Campaign for National Parks
Campaign for National Parks UK Charity No 295336 First registered October 5, 1986 Expenditure 2010/2011 £717,171
Its mission statement is: CNP campaigns to protect and promote National Parks for the benefit and quiet enjoyment of all.
Its aims are:
- to promote the protection and conservation of national parks for the benefit of the nation,
- to promote the quiet enjoyment of national parks and the appreciation of their natural beauty by the public in an informed and understanding manner;
- to advance public education in and understanding of national parks, through the provision of education material and by other means;
- to promote and undertake research into issues effecting the conservation and enjoyment of national parks and to make public the useful results of any such research.
CNP is an umbrella body of around 40 environment and amenity groups, indirectly representing over 3 million people with an interest in National Park matters.
In December 2006, CNP published Prosperity and Protection which looks at the economic impacts of National Parks in the Yorkshire and Humber region. The report demonstrates that National Parks bring economic benefits to businesses within and around them, as well as the region as a whole. National Park businesses in Yorkshire and Humber generate £1.8 billion in sales annually and support over 34,000 jobs. Visitors to the Parks are estimated to spend £400 million annually within the Parks and £260 million in the rest of Yorkshire and Humber.
CNP was active in campaigning for the new South Downs National Park. At the Public Inquiry into the designation of that National Park CNP gave evidence supporting the inclusion of the Western Weald within the South Downs National Park. In March 2009 the UK government announced that it intended to confirm the designation of the South Downs National Park. A shadow National Park Authority started work in April 2010, and the Authority proper took charge on 1 April 2011.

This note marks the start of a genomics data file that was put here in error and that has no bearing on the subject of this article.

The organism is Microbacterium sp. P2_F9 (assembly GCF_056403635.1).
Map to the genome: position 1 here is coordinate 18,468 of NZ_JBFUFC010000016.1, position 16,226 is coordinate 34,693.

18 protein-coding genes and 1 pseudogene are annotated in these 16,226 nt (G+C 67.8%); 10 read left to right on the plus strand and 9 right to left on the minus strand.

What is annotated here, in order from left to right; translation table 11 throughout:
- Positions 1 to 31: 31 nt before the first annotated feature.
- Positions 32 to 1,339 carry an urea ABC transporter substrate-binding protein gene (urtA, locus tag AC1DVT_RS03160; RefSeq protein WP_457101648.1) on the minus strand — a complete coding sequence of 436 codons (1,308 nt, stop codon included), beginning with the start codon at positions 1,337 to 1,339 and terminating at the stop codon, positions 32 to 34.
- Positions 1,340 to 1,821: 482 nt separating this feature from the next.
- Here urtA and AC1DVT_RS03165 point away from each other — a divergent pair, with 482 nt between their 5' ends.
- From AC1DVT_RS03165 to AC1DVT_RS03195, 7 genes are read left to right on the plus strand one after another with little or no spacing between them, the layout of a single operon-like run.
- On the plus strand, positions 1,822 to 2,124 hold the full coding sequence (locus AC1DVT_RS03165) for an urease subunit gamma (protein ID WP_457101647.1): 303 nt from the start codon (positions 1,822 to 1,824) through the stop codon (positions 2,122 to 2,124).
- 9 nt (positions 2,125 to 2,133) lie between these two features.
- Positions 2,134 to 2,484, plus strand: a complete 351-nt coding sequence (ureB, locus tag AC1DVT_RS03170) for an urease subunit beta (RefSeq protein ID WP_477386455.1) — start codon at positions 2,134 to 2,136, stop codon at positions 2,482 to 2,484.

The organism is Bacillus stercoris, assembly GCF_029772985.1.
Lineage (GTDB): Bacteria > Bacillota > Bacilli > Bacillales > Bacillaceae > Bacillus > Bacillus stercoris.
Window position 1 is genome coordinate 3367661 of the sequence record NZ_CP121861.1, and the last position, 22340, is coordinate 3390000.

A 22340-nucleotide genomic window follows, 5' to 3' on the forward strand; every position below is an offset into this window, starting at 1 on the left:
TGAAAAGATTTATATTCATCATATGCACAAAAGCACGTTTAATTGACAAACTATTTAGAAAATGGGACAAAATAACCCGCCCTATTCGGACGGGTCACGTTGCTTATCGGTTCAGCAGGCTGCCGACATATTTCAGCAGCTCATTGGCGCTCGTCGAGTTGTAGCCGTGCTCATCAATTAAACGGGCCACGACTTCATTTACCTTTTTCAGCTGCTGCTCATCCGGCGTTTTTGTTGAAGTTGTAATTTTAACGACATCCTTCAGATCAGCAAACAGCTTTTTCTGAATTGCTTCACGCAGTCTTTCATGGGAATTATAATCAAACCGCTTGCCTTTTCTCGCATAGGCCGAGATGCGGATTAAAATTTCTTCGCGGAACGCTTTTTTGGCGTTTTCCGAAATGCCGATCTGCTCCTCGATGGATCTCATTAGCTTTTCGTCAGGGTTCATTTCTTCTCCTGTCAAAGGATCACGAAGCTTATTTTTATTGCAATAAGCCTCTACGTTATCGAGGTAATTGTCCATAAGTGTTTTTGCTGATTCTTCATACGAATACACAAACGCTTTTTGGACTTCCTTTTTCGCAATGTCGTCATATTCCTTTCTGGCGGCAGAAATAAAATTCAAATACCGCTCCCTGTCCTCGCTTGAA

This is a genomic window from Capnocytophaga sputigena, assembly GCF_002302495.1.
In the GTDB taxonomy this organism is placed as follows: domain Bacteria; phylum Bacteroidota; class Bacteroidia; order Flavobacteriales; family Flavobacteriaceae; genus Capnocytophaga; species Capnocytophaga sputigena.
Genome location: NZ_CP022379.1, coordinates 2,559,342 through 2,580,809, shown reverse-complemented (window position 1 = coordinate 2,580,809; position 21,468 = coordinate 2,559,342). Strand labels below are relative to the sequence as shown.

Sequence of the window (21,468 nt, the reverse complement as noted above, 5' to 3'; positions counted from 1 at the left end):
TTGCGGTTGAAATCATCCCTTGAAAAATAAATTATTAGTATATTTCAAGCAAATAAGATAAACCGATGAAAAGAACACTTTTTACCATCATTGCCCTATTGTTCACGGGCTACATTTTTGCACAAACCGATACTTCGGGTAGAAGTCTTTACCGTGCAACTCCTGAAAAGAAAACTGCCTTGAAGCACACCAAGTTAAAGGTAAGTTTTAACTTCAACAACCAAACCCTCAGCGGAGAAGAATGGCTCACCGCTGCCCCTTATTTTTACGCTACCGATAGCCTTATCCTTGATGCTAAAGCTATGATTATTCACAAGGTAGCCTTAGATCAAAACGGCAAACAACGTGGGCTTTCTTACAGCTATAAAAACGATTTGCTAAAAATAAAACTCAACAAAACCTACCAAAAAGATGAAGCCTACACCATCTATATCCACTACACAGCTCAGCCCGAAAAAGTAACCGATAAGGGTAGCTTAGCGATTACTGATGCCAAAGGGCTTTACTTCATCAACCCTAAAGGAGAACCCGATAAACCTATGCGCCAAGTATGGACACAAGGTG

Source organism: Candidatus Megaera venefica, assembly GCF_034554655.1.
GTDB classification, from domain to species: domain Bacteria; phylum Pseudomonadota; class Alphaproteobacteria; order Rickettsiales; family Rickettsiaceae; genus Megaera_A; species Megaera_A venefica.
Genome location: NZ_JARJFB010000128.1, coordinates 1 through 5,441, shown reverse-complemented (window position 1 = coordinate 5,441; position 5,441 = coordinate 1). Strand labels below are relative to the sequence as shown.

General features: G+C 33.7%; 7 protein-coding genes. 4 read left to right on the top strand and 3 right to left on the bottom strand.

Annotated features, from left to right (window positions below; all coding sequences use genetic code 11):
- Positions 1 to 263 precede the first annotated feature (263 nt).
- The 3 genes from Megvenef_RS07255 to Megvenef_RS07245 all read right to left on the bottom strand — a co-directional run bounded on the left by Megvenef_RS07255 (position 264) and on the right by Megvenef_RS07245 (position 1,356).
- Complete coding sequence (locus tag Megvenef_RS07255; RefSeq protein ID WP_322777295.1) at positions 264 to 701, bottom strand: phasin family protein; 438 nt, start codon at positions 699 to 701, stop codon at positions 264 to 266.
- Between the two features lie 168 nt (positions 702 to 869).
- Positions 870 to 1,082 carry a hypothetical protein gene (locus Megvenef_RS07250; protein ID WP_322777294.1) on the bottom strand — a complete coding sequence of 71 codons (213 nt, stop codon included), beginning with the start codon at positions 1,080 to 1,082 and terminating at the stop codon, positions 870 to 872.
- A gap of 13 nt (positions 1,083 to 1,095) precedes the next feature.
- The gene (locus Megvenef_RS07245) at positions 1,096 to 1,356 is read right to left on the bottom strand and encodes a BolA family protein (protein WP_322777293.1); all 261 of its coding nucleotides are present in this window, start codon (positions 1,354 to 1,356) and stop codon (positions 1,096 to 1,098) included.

In 2009, CNP began the third phase of Mosaic, a project that aims to build sustainable links between black and minority ethnic communities and the National Parks. The project was extended in the south west of England to young people. In 2010 the project began work in the new South Downs National Park, and in 2011 it moved into Wales for the first time.
In 1936 a group of individuals and voluntary organisations met for the first time to start a campaign for the establishment of National Parks in Britain. The Standing Committee on National Parks set out an ambitious agenda, that everyone should have the opportunity to enjoy the finest countryside, and that these landscapes should be protected permanently.
Following government legislation for National Parks in 1949, the role of the Standing Committee changed. It concentrated on strengthening the powers and funding of National Parks, and being vigilant in monitoring proposals which would undermine their natural beauty and enjoyment. In 1977 it became the Council for National Parks, and in June 2008 changed to its current name.
• Military training - CNP understands the need for military training but works to ensure that its impact on National Parks is controlled, and where possible, reduced
• Transport - working towards sustainable integrated transport throughout all National Parks in England and Wales
• Minerals - more sustainable use of the mineral resource in National Parks so that large scale quarrying is only allowed in exceptional circumstances where there is a national need and small quarries are able to provide stone for local use such to help conserve cultural heritage
• Energy - a reduction in the overall use of energy, greater energy efficiency and more renewable energy at an appropriate scale and location
• LakestoDales - campaigning to extend the boundaries of the Lake District and Yorkshire Dales National Parks to include such areas as Barbondale, Mallerstang and the northern Howgills
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